Obama Administration Files SCOTUS Brief in Prop 8 Case: READ IT

The Obama administration filed a brief on Thursday in the federal case challenging Proposition 8 urging the Supreme Court to rule that same-sex marriage should be legal in eight more states.

ObamaSCOTUSblog writes:

Administration sources said that President Obama was involved directly in the government’s choice of whether to enter the case at all, and then in fashioning the argument that it should make.  Having previously endorsed the general idea that same-sex individuals should be allowed to marry the person they love, the President was said to have felt an obligation to have his government take part in the fundamental test of marital rights that is posed by the Proposition 8 case.  The President could take the opportunity to speak to the nation on the marriage question soon.

In essence, the position of the federal government would simultaneously give some support to marriage equality while showing some respect for the rights of states to regulate that institution.  What the brief endorsed is what has been called the “eight-state solution” — that is, if a state already recognizes for same-sex couples all the privileges and benefits that married couples have (as in the eight states that do so through “civil unions”) those states must go the final step and allow those couples to get married.  The argument is that it violates the Constitution’s guarantee of legal equality when both same-sex and opposite-sex couples are entitled to the same marital benefits, but only the opposite-sex couples can get married.

The eight states that apparently would be covered by such a decision are: California (whose Proposition 8, which denies marriage to couples who already have all of the other marital benefits, would fall), Delaware, Hawaii, Illinois, Nevada, New Jersey, Oregon, and Rhode Island.

Read SCOTUSblog's full post HERE.

UPDATE: Attorney General Eric Holder released a statement about the filing:

“In our filing today in Hollingsworth v. Perry, the government seeks to vindicate the defining constitutional ideal of equal treatment under the law.  Throughout history, we have seen the unjust consequences of decisions and policies rooted in discrimination. The issues before the Supreme Court in this case and the Defense of Marriage Act case are not just important to the tens of thousands Americans who are being denied equal benefits and rights under our laws, but to our Nation as a whole.”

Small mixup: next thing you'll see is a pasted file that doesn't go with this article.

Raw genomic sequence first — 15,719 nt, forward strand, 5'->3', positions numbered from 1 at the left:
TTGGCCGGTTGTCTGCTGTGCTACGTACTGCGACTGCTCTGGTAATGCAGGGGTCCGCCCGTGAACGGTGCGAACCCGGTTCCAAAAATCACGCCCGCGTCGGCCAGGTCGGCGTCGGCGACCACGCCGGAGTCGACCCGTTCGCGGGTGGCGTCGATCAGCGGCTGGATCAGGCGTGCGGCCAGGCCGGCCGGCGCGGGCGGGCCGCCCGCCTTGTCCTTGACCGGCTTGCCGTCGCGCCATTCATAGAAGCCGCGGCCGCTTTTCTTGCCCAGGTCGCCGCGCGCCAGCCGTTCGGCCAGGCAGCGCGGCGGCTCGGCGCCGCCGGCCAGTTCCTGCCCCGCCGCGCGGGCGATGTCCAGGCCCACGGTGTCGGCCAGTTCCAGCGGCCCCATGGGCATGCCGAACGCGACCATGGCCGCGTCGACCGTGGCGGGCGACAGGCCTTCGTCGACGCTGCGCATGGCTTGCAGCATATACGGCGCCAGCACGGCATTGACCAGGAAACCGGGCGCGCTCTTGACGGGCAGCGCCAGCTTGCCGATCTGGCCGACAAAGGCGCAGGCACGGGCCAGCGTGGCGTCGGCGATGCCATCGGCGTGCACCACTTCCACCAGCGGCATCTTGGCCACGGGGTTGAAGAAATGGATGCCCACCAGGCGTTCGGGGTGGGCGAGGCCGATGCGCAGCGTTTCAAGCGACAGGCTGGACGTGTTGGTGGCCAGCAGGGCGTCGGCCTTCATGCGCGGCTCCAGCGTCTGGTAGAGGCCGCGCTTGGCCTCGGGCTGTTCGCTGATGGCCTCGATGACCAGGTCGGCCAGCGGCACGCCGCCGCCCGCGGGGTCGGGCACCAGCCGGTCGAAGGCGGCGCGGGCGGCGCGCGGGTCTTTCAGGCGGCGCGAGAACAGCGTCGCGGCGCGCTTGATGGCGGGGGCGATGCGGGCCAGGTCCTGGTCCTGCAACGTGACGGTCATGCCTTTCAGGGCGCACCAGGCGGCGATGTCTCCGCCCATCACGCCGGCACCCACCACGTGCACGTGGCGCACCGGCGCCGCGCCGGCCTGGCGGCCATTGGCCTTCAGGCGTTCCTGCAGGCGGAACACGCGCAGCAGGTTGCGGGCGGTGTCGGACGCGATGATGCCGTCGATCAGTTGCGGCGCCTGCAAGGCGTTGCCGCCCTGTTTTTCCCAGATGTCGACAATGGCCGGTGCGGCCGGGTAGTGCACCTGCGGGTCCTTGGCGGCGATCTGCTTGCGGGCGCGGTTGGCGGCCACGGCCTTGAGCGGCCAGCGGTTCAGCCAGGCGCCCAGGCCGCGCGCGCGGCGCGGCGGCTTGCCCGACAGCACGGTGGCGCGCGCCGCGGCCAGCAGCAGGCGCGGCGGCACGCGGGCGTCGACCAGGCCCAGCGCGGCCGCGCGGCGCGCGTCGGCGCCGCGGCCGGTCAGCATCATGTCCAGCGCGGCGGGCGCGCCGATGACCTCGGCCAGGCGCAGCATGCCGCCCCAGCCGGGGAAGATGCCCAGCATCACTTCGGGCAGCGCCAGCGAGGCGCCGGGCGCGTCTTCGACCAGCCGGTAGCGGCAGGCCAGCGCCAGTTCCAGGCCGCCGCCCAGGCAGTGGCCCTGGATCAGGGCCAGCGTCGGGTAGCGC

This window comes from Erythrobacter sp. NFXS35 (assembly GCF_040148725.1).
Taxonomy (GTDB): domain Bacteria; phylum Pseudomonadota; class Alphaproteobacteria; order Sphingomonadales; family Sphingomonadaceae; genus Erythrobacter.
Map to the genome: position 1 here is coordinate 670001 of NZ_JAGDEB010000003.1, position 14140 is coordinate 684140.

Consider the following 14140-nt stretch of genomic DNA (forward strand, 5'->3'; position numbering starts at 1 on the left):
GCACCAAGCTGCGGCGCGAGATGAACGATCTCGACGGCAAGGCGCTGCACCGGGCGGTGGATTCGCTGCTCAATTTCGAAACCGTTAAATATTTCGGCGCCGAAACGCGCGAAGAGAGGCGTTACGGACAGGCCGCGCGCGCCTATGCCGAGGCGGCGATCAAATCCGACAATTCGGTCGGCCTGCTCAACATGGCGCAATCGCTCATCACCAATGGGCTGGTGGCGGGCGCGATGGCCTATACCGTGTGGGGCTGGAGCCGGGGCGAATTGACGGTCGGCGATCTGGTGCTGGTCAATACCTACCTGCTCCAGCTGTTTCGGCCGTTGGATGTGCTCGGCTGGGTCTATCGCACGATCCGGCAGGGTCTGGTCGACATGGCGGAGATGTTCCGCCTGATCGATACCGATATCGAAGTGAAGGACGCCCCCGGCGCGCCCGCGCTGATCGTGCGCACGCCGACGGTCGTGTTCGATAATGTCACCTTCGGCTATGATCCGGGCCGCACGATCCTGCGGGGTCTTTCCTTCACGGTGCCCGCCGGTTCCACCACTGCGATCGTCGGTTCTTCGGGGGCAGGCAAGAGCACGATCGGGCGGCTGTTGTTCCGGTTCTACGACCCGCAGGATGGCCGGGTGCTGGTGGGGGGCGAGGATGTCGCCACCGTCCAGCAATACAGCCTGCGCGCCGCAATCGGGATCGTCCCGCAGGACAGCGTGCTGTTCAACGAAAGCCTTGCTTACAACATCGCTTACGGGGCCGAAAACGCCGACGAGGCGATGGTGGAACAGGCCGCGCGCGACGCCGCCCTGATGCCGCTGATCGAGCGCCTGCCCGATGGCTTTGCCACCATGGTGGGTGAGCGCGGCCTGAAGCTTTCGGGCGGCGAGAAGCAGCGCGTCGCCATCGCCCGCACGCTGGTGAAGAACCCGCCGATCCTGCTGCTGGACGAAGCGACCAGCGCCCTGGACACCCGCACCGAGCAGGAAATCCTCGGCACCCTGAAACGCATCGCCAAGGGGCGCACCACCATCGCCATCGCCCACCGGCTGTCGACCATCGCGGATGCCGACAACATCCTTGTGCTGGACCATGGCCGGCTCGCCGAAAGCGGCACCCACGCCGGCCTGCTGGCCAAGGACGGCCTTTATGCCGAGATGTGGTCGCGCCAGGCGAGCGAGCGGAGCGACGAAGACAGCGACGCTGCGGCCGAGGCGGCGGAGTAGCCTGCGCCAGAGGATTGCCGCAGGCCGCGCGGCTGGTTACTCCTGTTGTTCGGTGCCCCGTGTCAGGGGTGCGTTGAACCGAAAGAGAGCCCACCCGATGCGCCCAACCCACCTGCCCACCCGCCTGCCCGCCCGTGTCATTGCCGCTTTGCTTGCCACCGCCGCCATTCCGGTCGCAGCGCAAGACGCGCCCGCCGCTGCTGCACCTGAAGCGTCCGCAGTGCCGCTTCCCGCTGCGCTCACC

Adam Umhoefer, executive director of the American Foundation for Equal Rights (AFER), the sole sponsor of the Perry case, issued the following statement:

“The brief filed by the Solicitor General is a powerful statement that Proposition 8 cannot be squared with the principles of equality upon which this nation was founded.  It is an unprecedented call to action by our Government that it is time to recognize gay and lesbian Americans as full and equal citizens under the law.  AFER looks forward to having Solicitor General Verrilli and the Federal Government by our side as we make the case for marriage equality for all before the Supreme Court.”

Read the brief below:


12-144tsacUnitedStates by towleroad


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  1. Of course the conservatives trolling on here resent this..and want us to distance ourselves from our sense of LGBT community and be constantly questionning the intentions of our allies...it serves the conservative agenda. ALWAYS know, when it comes to the comments section of the internet, that if it smells like a troll ...it's a troll babe.

    Posted by: Kyle | Feb 28, 2013 11:16:31 PM

  2. @ Duration & Convexity
    I've noticed the same thing, and I think you nailed it. So many of the comments on this site don't pass the sniff test. They seem really calculating and some wreek of conservative sock puppet, especially when they pretend to eb gay, then go blasting our supporters and allies. I think this site kinda jumped the shark. 5 years ago, there were literally a handful of LGBT blogs. Today, there's a plethora of fantastic ones where you really feel a sense of community with fellow LGBT.
    I agree with you.

    Posted by: Scott Johansen | Feb 28, 2013 11:25:01 PM

  3. kiss of death

    Posted by: unokhan | Mar 1, 2013 12:28:56 AM

  4. I still stand behind my earlier comment. Olsen & Boies are going for it, business (Oracle, Google, FB, etc) are going for it --- for goodness sake, the republicans are going for it. Again, if SCOTUS was really interested in going after a narrow effect they wouldn't have heard the case. It all boils down to whether or not gay folks are equal. If we are equal it's across the country - it doesn't mean sucks to be you if you live in Texas.

    Posted by: Gerry | Mar 1, 2013 12:31:24 AM

  5. @PATRIC - I completely disagree. Roberts is going to be around for quite a while - everyone acknowledges equality is going to happen. Do you think he will want to reverse his own court? In addition Roberts is very sensitive to his courts place in history. He won't want to see them being seen as getting this decision wrong. This would also give Kennedy the opportunity to complete a trilogy of gay rights decisions. I think the standing arguments in all of this were put in place as an escape hatch... if something goes amiss, they'll pull that trigger rather than risk a historical blunder. Will be interested in reading Ari's analysis, but at the end of the day you don't have to be a lawyer to figure out the historical implications - that the Roberts court doesn't want to go down in history as writing another Dred Scott decision.

    Posted by: Gerry | Mar 1, 2013 12:50:14 AM